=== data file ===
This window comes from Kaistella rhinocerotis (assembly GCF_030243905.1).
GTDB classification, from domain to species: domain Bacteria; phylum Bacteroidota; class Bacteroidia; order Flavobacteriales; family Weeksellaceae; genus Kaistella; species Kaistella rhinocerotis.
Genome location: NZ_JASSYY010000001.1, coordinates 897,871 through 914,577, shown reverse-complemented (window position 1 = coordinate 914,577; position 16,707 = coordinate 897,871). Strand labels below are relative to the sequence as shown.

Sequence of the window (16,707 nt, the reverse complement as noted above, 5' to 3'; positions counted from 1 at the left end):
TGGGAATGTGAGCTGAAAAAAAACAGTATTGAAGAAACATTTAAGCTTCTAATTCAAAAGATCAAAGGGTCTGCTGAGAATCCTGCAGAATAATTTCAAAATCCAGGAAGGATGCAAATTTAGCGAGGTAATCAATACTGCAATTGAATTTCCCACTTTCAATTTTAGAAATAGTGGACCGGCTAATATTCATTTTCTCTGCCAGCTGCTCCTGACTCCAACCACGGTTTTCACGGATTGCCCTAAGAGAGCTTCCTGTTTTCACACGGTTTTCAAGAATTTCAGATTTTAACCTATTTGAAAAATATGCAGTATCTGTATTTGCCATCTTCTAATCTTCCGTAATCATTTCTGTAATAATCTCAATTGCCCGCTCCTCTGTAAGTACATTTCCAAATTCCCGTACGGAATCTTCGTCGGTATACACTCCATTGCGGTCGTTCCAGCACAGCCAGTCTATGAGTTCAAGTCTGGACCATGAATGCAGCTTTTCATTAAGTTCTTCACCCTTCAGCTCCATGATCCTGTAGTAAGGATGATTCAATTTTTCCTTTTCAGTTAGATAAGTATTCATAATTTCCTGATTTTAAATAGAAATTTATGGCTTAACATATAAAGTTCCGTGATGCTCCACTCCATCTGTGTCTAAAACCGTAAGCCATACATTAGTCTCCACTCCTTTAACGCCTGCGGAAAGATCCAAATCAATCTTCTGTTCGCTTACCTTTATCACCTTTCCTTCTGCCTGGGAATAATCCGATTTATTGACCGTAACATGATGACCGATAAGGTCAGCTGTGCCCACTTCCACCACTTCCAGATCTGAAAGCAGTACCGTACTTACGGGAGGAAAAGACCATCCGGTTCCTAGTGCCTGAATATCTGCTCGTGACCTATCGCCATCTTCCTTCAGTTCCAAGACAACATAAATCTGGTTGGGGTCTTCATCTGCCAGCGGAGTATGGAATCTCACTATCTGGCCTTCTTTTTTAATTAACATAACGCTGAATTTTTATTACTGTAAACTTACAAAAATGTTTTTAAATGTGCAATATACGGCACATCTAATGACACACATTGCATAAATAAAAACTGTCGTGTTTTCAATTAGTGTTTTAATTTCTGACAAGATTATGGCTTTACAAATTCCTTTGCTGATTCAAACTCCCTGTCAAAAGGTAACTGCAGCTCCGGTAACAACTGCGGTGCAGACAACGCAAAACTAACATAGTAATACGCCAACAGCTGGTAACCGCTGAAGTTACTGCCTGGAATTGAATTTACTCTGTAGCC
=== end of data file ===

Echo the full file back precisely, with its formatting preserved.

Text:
This window comes from Kaistella rhinocerotis (assembly GCF_030243905.1).
GTDB classification, from domain to species: domain Bacteria; phylum Bacteroidota; class Bacteroidia; order Flavobacteriales; family Weeksellaceae; genus Kaistella; species Kaistella rhinocerotis.
Genome location: NZ_JASSYY010000001.1, coordinates 897,871 through 914,577, shown reverse-complemented (window position 1 = coordinate 914,577; position 16,707 = coordinate 897,871). Strand labels below are relative to the sequence as shown.

Sequence of the window (16,707 nt, the reverse complement as noted above, 5' to 3'; positions counted from 1 at the left end):
TGGGAATGTGAGCTGAAAAAAAACAGTATTGAAGAAACATTTAAGCTTCTAATTCAAAAGATCAAAGGGTCTGCTGAGAATCCTGCAGAATAATTTCAAAATCCAGGAAGGATGCAAATTTAGCGAGGTAATCAATACTGCAATTGAATTTCCCACTTTCAATTTTAGAAATAGTGGACCGGCTAATATTCATTTTCTCTGCCAGCTGCTCCTGACTCCAACCACGGTTTTCACGGATTGCCCTAAGAGAGCTTCCTGTTTTCACACGGTTTTCAAGAATTTCAGATTTTAACCTATTTGAAAAATATGCAGTATCTGTATTTGCCATCTTCTAATCTTCCGTAATCATTTCTGTAATAATCTCAATTGCCCGCTCCTCTGTAAGTACATTTCCAAATTCCCGTACGGAATCTTCGTCGGTATACACTCCATTGCGGTCGTTCCAGCACAGCCAGTCTATGAGTTCAAGTCTGGACCATGAATGCAGCTTTTCATTAAGTTCTTCACCCTTCAGCTCCATGATCCTGTAGTAAGGATGATTCAATTTTTCCTTTTCAGTTAGATAAGTATTCATAATTTCCTGATTTTAAATAGAAATTTATGGCTTAACATATAAAGTTCCGTGATGCTCCACTCCATCTGTGTCTAAAACCGTAAGCCATACATTAGTCTCCACTCCTTTAACGCCTGCGGAAAGATCCAAATCAATCTTCTGTTCGCTTACCTTTATCACCTTTCCTTCTGCCTGGGAATAATCCGATTTATTGACCGTAACATGATGACCGATAAGGTCAGCTGTGCCCACTTCCACCACTTCCAGATCTGAAAGCAGTACCGTACTTACGGGAGGAAAAGACCATCCGGTTCCTAGTGCCTGAATATCTGCTCGTGACCTATCGCCATCTTCCTTCAGTTCCAAGACAACATAAATCTGGTTGGGGTCTTCATCTGCCAGCGGAGTATGGAATCTCACTATCTGGCCTTCTTTTTTAATTAACATAACGCTGAATTTTTATTACTGTAAACTTACAAAAATGTTTTTAAATGTGCAATATACGGCACATCTAATGACACACATTGCATAAATAAAAACTGTCGTGTTTTCAATTAGTGTTTTAATTTCTGACAAGATTATGGCTTTACAAATTCCTTTGCTGATTCAAACTCCCTGTCAAAAGGTAACTGCAGCTCCGGTAACAACTGCGGTGCAGACAACGCAAAACTAACATAGTAATACGCCAACAGCTGGTAACCGCTGAAGTTACTGCCTGGAATTGAATTTACTCTGTAGCC